NEW YORK — Haystack Oncology said on Monday that it has struck a deal to investigate the use of its minimal residual disease (MRD) testing technology in non-small cell lung cancer (NSCLC) in collaboration with research organization Alliance Foundation Trials (AFT).
Haystack, a Johns Hopkins School of Medicine spinout that was acquired by Quest Diagnostics last year, is developing a sequencing-based technology that detects circulating tumor DNA to identify residual, recurrent, and resistant disease before clinical relapse.
Under the terms of the partnership, AFT will use Haystack's MRD technology to analyze therapeutic responses and provide molecular insights in a Phase II trial of Genentech's cancer drug Tecentriq (atezolizumab) in unresectable stage III NSCLC patients. The trial is evaluating Tecentriq with or without the anti-TIGIT therapy tiragolumab in conjunction with chemoradiotherapy.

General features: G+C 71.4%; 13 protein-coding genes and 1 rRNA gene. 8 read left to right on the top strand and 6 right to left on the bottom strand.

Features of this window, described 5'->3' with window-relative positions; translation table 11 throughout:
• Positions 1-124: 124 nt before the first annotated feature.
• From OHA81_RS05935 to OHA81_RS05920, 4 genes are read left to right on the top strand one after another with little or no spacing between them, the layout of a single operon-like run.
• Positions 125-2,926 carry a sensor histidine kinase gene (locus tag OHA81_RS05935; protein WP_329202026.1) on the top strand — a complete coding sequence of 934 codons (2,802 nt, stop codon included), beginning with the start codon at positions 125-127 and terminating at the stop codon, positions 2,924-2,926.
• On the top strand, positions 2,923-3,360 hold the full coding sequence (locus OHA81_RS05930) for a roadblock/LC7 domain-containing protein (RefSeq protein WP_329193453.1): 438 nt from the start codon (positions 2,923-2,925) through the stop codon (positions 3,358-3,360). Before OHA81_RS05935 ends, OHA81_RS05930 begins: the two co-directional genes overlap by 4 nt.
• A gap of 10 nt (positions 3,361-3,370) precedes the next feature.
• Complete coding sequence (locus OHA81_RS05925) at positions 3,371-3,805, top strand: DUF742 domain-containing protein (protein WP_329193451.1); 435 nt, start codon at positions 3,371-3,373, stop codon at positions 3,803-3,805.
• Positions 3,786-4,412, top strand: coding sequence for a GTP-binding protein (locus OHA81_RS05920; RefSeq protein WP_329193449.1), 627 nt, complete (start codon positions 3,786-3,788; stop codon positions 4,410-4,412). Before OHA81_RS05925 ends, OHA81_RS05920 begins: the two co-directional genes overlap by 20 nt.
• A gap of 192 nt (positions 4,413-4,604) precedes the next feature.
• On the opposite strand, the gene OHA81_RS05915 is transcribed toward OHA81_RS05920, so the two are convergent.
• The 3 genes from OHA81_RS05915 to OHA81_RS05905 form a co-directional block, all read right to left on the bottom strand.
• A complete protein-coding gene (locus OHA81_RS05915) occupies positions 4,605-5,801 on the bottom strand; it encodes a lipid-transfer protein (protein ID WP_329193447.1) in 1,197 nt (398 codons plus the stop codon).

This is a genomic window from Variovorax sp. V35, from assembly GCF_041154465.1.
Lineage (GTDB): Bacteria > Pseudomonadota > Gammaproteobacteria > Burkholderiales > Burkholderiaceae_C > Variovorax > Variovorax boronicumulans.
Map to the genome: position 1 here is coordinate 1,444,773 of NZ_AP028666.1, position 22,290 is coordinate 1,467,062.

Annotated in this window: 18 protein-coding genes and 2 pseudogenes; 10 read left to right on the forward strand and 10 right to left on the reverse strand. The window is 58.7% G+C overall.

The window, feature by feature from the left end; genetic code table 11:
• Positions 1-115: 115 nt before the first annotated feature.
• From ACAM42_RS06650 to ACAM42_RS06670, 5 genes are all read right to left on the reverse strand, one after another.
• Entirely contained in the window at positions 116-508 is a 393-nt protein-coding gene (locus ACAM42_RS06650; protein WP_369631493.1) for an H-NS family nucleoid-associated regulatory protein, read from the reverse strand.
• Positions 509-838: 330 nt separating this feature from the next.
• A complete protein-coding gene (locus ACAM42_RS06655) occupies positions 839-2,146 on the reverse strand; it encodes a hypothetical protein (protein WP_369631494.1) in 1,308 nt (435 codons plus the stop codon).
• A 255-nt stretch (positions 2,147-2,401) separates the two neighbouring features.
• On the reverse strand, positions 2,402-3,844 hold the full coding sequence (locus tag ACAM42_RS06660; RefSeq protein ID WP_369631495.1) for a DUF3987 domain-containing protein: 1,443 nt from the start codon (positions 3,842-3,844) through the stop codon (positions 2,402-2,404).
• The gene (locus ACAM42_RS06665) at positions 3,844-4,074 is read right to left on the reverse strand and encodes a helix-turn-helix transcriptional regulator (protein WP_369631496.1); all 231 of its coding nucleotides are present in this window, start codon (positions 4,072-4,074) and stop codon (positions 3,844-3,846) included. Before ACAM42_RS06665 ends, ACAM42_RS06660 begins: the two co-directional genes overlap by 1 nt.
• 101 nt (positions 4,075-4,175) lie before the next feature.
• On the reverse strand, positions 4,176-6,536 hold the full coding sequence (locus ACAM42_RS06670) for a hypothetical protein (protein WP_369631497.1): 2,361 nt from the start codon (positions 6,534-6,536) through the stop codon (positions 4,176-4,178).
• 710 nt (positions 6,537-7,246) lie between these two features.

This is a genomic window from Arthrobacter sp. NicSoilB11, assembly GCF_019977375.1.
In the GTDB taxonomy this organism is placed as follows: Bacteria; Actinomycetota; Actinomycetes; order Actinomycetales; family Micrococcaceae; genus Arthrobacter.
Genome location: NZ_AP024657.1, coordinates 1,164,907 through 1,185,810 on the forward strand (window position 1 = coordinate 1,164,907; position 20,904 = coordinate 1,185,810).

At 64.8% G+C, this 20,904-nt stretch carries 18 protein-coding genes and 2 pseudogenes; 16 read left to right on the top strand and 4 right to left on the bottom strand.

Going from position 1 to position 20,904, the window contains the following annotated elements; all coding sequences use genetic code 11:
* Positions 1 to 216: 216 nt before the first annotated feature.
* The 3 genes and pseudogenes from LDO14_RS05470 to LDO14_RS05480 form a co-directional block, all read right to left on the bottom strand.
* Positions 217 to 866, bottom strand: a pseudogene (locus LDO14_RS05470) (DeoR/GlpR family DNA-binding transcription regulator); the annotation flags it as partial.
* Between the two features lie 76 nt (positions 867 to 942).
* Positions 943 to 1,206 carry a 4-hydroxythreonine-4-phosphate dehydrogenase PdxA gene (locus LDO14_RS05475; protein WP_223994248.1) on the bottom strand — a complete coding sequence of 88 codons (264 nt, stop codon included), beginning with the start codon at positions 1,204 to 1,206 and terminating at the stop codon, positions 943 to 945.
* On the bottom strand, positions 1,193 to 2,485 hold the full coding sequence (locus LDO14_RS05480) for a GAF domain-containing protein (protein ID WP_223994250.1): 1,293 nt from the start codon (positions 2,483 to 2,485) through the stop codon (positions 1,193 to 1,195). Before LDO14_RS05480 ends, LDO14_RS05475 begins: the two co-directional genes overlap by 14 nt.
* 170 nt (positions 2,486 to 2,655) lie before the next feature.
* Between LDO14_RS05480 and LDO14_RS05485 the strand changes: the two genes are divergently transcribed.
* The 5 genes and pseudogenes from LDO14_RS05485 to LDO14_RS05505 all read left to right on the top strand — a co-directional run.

Additional terms of the alliance were not disclosed.
"This research collaboration with AFT is a great opportunity to further explore the benefits of using highly sensitive and specific ctDNA analysis as a means to evaluate the efficacy of novel therapeutic approaches," Dan Edelstein, VP and general manager of Haystack, said in a statement.
Last month, Baltimore-based Haystack forged a similar partnership with Rutgers Cancer Institute of New Jersey to examine its MRD technology in early-stage triple-negative breast cancer patients.